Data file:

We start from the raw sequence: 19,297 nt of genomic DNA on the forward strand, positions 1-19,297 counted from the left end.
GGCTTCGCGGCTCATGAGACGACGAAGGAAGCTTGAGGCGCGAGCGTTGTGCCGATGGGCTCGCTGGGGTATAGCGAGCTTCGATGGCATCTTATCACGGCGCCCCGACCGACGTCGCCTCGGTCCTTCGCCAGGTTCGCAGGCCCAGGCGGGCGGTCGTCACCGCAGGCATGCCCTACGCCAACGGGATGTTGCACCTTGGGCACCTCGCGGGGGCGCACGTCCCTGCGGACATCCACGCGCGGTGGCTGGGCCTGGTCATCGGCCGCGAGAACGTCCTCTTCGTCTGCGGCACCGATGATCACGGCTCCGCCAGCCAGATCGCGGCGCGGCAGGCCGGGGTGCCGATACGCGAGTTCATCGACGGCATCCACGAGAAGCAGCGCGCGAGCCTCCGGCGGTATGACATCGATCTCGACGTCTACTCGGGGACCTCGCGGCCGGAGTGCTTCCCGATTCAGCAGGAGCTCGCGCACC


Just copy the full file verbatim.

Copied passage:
We start from the raw sequence: 19,297 nt of genomic DNA on the forward strand, positions 1-19,297 counted from the left end.
GGCTTCGCGGCTCATGAGACGACGAAGGAAGCTTGAGGCGCGAGCGTTGTGCCGATGGGCTCGCTGGGGTATAGCGAGCTTCGATGGCATCTTATCACGGCGCCCCGACCGACGTCGCCTCGGTCCTTCGCCAGGTTCGCAGGCCCAGGCGGGCGGTCGTCACCGCAGGCATGCCCTACGCCAACGGGATGTTGCACCTTGGGCACCTCGCGGGGGCGCACGTCCCTGCGGACATCCACGCGCGGTGGCTGGGCCTGGTCATCGGCCGCGAGAACGTCCTCTTCGTCTGCGGCACCGATGATCACGGCTCCGCCAGCCAGATCGCGGCGCGGCAGGCCGGGGTGCCGATACGCGAGTTCATCGACGGCATCCACGAGAAGCAGCGCGCGAGCCTCCGGCGGTATGACATCGATCTCGACGTCTACTCGGGGACCTCGCGGCCGGAGTGCTTCCCGATTCAGCAGGAGCTCGCGCACC